In this case, the parking lot attendant witnessed the stranger tampering with the car and took no precautions whatsoever to protect the car owner from the resultant theft of the transmission. He was instructed by the lot owner to call the police under such circumstances, but failed to do so. The owner's instructions indicate his realization that he should take some precautions to protect cars parked on his premises from theft and vandalism.

In 1420 Park Road, supra, relied upon by appellant, the windshield of an auto was broken while on the parking lot. The cause of the damage was apparently not shown by either party. The trial court ruled that the parking lot owner was a "bailee for hire" and was required to overcome a presumption of negligence due to the damage to the car while in its possession. Because the lot owner failed to carry this burden, the trial court found for the plaintiff. In reversing, this court held that a bailment was not established because the element of control by the parking lot owner over the car was lacking; and that, consequently, the car owner was not entitled to a presumption of negligence against the parking lot owner.

This case is distinguishable from 1420 Park Road, because, unlike here, there was no proof in 1420 Park Road of specific acts of negligence by the lot attendant. Under the circumstances of this particular case, we think that once the lot owner's agent was on actual notice of the car tampering, Erb was entitled to the exercise of ordinary care by the attendant to avoid a theft. Even in a non-bailment relationship, a car owner is owed that much.[5] The attendant failed to take any steps reasonable under the circumstances, such as observing the activities of the stranger, requesting indication of his authority to remove anything from the car or calling the police as instructed by the lot owner.

Since we agree with the trial court to the extent that the car owner was owed ordinary care under the specific facts of this case, this leaves only whether appellant was negligent and, if so, whether this was the proximate cause of the damage to the car. We conclude that the trial court's findings of gross negligence and proximate cause were supported by substantial evidence and are not clearly erroneous.[6]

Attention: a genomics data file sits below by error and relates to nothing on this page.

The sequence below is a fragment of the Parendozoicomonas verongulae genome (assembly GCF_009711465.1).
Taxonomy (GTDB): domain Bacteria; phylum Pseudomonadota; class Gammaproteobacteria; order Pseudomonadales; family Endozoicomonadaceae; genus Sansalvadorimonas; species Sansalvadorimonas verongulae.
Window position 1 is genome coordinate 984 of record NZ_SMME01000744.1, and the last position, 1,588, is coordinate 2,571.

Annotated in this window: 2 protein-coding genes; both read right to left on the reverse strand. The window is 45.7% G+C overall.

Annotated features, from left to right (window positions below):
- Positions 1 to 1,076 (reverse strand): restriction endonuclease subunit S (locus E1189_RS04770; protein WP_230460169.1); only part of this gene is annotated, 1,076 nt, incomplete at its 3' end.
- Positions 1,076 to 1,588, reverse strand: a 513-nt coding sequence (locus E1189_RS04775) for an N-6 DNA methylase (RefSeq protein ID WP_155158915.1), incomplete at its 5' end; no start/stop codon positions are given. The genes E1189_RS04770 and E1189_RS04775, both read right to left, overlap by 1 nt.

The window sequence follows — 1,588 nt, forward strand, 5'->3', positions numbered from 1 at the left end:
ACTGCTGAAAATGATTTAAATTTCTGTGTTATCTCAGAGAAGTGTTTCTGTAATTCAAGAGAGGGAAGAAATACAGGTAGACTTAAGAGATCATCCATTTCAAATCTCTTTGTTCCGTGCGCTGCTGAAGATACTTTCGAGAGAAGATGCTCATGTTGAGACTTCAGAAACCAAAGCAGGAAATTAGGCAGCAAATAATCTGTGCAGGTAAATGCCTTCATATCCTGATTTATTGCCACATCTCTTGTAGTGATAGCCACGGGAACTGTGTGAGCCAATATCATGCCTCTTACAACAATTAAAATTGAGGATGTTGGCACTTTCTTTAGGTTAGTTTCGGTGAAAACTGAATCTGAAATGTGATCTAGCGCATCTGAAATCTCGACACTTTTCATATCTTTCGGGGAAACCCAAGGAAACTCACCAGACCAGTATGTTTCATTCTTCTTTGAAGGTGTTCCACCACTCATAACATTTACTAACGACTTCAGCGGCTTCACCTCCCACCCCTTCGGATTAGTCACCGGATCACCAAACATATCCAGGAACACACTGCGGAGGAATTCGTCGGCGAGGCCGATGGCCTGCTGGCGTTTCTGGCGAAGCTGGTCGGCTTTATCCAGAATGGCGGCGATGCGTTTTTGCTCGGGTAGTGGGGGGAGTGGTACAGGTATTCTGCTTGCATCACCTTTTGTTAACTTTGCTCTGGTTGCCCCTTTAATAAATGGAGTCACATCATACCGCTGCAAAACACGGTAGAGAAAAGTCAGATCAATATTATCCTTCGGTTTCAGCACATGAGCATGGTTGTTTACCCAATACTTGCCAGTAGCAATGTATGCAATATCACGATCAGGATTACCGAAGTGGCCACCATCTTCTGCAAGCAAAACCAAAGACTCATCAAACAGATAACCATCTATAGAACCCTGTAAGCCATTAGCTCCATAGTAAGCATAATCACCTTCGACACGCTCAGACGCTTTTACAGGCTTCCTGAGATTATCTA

Accordingly, the judgment is



[1] The facts are contained in an "Agreed Statement on Appeal."

[2] That case involved this same parking lot.

[3] See, e.g., Banachowski v. Saunders, D.C. App., 187 A.2d 891, 7 A.L.R.3d 924 (1963); Nat'l Mortgage and Inv. Corp. v. Shulman, D.C.Mun.App., 104 A.2d 420 (1954). See also, Annot., 7 A.L.R.3d 927, 934-36 (1966).

[4] See 1420 Park Road Parking, Inc. v. Consol. Mut. Ins. Co., supra, 168 A.2d at 901; Quinn v. Milner, to Use of Hartford Fire Ins. Co. D.C.Mun.App., 34 A.2d 259, 260 (1943); Allright Phoenix Parking, Inc. v. Shabala, 6 Ariz.App. 21, 429 P.2d 513, 516 (1967); McFarland v. C.A.R. Corp., 58 N.J.Super. 449, 156 A.2d 488, 489 (1959); Taylor v. Philadelphia Parking Authority, 398 Pa. 9, 156 A.2d 525, 527 (1959). One writer analogizes the "park and lock" situation to a business invitor-invitee status. Note, 32 Mo. L.Rev. 326, 329 (1967). Some decisions hold to the bailment theory. See e. g., Sherber v. Kinney Systems, Inc., 42 Misc. 2d 530, 248 N.Y.S.2d 437 (Civ.Ct.1964); Nargi v. Parking Associates Corp., 36 Misc.2d 836, 234 N.Y.S.2d 42 (Civ.Ct. 1962).

[5] In so deciding, we do not rule beyond the facts of this particular case. With the increase of the number and variations of parking lots and garages throughout the country, some states have defined by statute the legal obligations of lot and garage owners to car owners. See, e. g., Neely v. Tamburello, 187 So. 2d 526 (La.App. 1966). No such legislation has been enacted in this jurisdiction as yet.

[6] D.C.Code 1967, ยง 17-305(a).